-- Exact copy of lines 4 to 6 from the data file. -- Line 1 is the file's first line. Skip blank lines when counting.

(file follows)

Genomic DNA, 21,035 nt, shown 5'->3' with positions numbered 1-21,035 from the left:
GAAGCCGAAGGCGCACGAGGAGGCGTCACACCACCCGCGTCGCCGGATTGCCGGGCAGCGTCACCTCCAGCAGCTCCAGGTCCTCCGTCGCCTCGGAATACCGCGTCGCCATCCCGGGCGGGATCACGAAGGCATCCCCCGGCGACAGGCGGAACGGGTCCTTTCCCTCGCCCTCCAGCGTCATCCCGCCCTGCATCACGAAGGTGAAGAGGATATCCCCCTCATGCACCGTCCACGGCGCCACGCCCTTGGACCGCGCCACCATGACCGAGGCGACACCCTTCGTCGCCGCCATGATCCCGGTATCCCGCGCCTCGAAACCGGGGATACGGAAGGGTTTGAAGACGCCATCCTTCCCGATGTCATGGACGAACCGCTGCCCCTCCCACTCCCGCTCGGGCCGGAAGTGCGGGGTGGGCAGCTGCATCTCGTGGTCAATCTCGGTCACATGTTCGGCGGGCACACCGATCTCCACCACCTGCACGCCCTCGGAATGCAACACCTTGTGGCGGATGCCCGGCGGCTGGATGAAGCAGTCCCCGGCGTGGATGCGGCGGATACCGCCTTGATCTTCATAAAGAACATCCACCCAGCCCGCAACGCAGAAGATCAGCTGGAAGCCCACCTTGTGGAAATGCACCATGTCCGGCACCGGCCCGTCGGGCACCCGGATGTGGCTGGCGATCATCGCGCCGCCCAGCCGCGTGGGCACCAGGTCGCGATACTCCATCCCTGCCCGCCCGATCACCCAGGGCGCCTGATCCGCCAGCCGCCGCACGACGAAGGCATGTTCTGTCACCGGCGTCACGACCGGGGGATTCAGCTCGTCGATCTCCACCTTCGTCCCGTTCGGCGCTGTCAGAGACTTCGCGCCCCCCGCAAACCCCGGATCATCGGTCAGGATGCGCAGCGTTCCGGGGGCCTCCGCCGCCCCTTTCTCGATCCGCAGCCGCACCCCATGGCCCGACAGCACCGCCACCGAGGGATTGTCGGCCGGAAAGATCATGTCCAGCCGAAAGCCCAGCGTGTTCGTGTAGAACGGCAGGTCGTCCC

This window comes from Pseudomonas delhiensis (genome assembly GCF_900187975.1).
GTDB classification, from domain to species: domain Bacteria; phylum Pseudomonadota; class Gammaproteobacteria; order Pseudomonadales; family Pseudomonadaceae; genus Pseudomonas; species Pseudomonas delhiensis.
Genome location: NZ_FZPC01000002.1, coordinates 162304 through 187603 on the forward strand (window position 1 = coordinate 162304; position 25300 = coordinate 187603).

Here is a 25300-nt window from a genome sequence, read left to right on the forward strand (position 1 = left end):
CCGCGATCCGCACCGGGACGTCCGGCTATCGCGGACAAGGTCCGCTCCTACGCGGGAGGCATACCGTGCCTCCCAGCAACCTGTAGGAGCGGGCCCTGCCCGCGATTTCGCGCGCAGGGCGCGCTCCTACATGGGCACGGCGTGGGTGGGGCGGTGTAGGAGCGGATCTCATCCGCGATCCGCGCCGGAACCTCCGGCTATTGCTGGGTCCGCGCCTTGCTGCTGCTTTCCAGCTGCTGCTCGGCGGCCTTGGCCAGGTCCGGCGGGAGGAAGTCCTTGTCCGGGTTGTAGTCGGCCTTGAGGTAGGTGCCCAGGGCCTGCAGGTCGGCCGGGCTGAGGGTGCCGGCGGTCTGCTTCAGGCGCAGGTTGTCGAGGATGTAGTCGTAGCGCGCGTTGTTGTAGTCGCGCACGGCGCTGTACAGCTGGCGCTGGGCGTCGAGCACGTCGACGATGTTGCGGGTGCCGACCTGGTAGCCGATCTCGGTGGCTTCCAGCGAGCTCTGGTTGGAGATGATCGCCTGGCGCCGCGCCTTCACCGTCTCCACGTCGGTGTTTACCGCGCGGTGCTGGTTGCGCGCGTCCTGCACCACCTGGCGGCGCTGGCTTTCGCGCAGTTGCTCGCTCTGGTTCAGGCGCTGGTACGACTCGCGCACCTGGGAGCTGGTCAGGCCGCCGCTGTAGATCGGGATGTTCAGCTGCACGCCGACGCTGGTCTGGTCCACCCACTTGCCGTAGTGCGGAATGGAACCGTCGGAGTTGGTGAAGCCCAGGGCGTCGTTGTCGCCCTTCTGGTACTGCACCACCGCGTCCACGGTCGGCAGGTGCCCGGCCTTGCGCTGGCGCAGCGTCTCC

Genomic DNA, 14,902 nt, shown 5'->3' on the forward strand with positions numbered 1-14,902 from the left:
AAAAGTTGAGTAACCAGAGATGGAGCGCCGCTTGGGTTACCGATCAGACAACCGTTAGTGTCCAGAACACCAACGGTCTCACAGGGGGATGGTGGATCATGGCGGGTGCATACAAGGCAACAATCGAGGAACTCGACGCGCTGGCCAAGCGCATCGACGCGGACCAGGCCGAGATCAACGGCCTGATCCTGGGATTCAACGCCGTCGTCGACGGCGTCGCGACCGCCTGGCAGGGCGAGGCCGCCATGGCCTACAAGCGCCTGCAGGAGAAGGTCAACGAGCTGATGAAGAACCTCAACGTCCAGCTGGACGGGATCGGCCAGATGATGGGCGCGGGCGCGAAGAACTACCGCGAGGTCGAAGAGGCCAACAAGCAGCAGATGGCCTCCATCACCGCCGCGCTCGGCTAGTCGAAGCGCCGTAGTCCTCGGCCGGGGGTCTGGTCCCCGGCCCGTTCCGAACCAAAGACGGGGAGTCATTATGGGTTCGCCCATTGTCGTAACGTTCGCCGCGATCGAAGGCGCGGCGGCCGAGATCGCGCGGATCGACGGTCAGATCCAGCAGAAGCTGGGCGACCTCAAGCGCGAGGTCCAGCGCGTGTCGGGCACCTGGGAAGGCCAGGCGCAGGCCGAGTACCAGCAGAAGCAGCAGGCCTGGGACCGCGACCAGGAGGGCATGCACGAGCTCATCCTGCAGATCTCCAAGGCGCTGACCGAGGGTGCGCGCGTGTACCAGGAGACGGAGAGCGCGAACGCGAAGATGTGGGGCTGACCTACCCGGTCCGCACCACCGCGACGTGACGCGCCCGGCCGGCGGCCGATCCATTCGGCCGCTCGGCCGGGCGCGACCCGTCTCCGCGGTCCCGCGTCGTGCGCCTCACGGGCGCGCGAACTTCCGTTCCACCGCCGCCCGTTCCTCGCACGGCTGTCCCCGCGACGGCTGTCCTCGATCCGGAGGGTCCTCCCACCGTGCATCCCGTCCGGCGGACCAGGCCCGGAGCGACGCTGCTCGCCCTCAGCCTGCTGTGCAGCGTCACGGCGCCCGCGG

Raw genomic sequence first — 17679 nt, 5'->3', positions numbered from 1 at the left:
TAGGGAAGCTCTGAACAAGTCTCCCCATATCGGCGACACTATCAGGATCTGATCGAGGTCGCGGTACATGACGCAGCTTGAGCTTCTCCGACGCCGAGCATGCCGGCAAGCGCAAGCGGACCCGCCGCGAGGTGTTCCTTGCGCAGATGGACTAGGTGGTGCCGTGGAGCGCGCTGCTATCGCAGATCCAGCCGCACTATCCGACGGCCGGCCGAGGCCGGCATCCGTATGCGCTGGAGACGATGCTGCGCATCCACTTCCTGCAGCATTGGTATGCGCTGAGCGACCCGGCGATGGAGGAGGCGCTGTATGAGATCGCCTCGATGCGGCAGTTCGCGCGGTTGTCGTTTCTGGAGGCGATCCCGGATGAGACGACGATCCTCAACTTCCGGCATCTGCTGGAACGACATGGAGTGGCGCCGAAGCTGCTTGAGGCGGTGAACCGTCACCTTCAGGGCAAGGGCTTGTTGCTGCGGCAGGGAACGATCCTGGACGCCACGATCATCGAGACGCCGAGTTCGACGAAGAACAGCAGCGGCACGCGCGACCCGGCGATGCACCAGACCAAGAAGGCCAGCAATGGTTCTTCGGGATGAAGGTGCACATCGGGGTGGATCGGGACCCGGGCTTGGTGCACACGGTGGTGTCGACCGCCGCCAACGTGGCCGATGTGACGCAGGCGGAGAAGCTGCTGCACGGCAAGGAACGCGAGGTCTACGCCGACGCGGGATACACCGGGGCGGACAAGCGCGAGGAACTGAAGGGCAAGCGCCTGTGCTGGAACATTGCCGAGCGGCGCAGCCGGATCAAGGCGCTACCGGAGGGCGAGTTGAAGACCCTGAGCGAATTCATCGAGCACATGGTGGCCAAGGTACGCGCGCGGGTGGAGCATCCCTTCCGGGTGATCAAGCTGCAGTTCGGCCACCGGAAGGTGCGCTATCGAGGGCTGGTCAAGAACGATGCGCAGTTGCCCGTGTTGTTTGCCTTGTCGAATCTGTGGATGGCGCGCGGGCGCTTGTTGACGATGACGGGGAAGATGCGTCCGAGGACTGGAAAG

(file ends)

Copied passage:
GTDB classification, from domain to species: domain Bacteria; phylum Pseudomonadota; class Gammaproteobacteria; order Pseudomonadales; family Pseudomonadaceae; genus Pseudomonas; species Pseudomonas delhiensis.
Genome location: NZ_FZPC01000002.1, coordinates 162304 through 187603 on the forward strand (window position 1 = coordinate 162304; position 25300 = coordinate 187603).

Here is a 25300-nt window from a genome sequence, read left to right on the forward strand (position 1 = left end):